• research integrity:
    • skewing - concerns from some within the sector about a possible influence of the Framework in slanting research outputs away from a researcher’s original academic intent and values
    • original focus - reports of some researchers being asked by their institutions to revise the focus of their research in order to accommodate the REF
    • gaming the system - concern amongst some academics that the impact agenda was having a negative effect on research cultures and encouraged institutional game-playing strategies
    • assessing feedback - findings in the summary of the Real-Time REF Review Pilot Study commissioned by Research England to capture feedback from academics on the REF 2021 process, with the full study being conducted by RAND as institutions prepare to submit for REF 2021
    • judging the culture - inclusion of assessments into how universities develop scholars’ careers and a supportive academic culture in the next REF
  • funding:
    • increased expenditure - following the announcement in the Spending Review of a £15bn investment into R&D in 2021, along with further increases expected to raise core funding by £1.4bn by 2023
    • COVID-19 - the announcement by UK funding bodies of pandemic-related exceptions from the REF submission rules, in order to account for disruption to academics’ research output
    • Brexit - continued UK participation in EU programmes, despite loss of access to the European Innovation Council Accelerator, and the implications for collaboration and open research
  • staffing:
    • Substantial increase expected in number of staff submitted in REF 2021 - preliminary figures published by REF
    • Higher Education Staff Statistics: UK, 2019/20 - HESA reporting that 32% of higher education staff now have teaching-only contracts
  • open access:
    • the UK Research and Innovation Open Access Review and consultation - which aims to develop a clear, joined-up OA policy across UKRI, with the finalised policy expected in Q2 2021
    • Open access research - UK HE funding bodies expected to carry out a consultation into future open access policy in the REF after the announcement of Research England's current position

Policy officials attending:


Our forums are known for attracting strong interest from policymakers and stakeholders. Places have been reserved by pass-holders from the Parliamentary Office of Science and Technology, and officials from UKRI; the Government Office for Science; BEIS; British Consulate General Guangzhou; Defra; the Department for Transport; the Department of Health and Social Care; the Department for International Development; GCHQ; the Health and Safety Executive; the Intellectual Property Office; the Ministry of Justice; the National Crime Agency; The Scottish Government; and the Welsh Government.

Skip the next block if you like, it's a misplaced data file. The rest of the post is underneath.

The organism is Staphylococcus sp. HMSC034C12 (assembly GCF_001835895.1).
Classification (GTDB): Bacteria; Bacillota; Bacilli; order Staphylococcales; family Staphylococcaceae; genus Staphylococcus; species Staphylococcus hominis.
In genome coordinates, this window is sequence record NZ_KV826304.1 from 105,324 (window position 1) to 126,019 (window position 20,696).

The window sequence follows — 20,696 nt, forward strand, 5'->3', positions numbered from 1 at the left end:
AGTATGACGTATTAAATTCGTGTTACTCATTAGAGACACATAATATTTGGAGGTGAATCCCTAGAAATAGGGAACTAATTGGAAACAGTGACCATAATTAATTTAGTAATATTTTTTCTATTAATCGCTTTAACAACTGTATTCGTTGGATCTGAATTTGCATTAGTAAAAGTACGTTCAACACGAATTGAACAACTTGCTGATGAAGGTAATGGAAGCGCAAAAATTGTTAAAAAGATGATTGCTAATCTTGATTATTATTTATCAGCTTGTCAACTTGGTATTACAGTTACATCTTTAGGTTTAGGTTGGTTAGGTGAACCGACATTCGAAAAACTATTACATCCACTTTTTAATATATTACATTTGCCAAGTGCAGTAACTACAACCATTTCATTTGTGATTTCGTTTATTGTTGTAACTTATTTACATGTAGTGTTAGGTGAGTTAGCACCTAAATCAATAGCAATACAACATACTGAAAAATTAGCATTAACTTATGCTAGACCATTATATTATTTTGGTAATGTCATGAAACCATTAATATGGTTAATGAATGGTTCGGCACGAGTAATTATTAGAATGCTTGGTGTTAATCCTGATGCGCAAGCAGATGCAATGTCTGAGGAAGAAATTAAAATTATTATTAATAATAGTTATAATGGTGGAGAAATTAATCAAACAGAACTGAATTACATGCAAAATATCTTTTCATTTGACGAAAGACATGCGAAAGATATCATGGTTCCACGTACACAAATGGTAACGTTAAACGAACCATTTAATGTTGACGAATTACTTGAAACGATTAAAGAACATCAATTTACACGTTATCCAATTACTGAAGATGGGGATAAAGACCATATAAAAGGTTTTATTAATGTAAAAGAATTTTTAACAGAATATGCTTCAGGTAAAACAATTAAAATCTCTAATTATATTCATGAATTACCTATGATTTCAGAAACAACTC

This is a full-scale conference taking place online***


  • full, four-hour programme including comfort breaks - you’ll also get a full recording and transcript to refer back to
  • information-rich discussion involving key policymakers and stakeholders
  • conference materials provided in advance, including speaker biographies
  • speakers presenting via webcam, accompanied by slides if they wish, using the Cisco WebEx professional online conference platform (easy for delegates - we’ll provide full details)
  • opportunities for live delegate questions and comments with all speakers
  • a recording of the addresses, all slides cleared by speakers, and further materials, is made available to all delegates afterwards as a permanent record of the proceedings
  • delegates are able to add their own written comments and articles following the conference, to be distributed to all attendees and more widely
  • networking too - there will be opportunities for delegates to e-meet and interact - we’ll tell you how!

Full information and guidance on how to take part will be sent to delegates before the conference



Shortly after every Westminster Higher Education Forum seminar, a briefing document is produced. This is distributed to all delegates on the day as well as to our policymaker contacts in government, and to stakeholders more widely.

A seminar publication provides a timely record of proceedings, and acts as a guide to the latest thinking on current policy issues for those unable to be at the event.

This publication includes

Presentations

Contributions from keynotes and panellists, including accompanying slides*
*Subject to approval


Delegate Pack

Information from the day, including delegate list, biographies and agenda

Q&A

Transcript of questions and comments posed to speakers from attending delegates


Articles

Supplementary articles from speakers
and delegates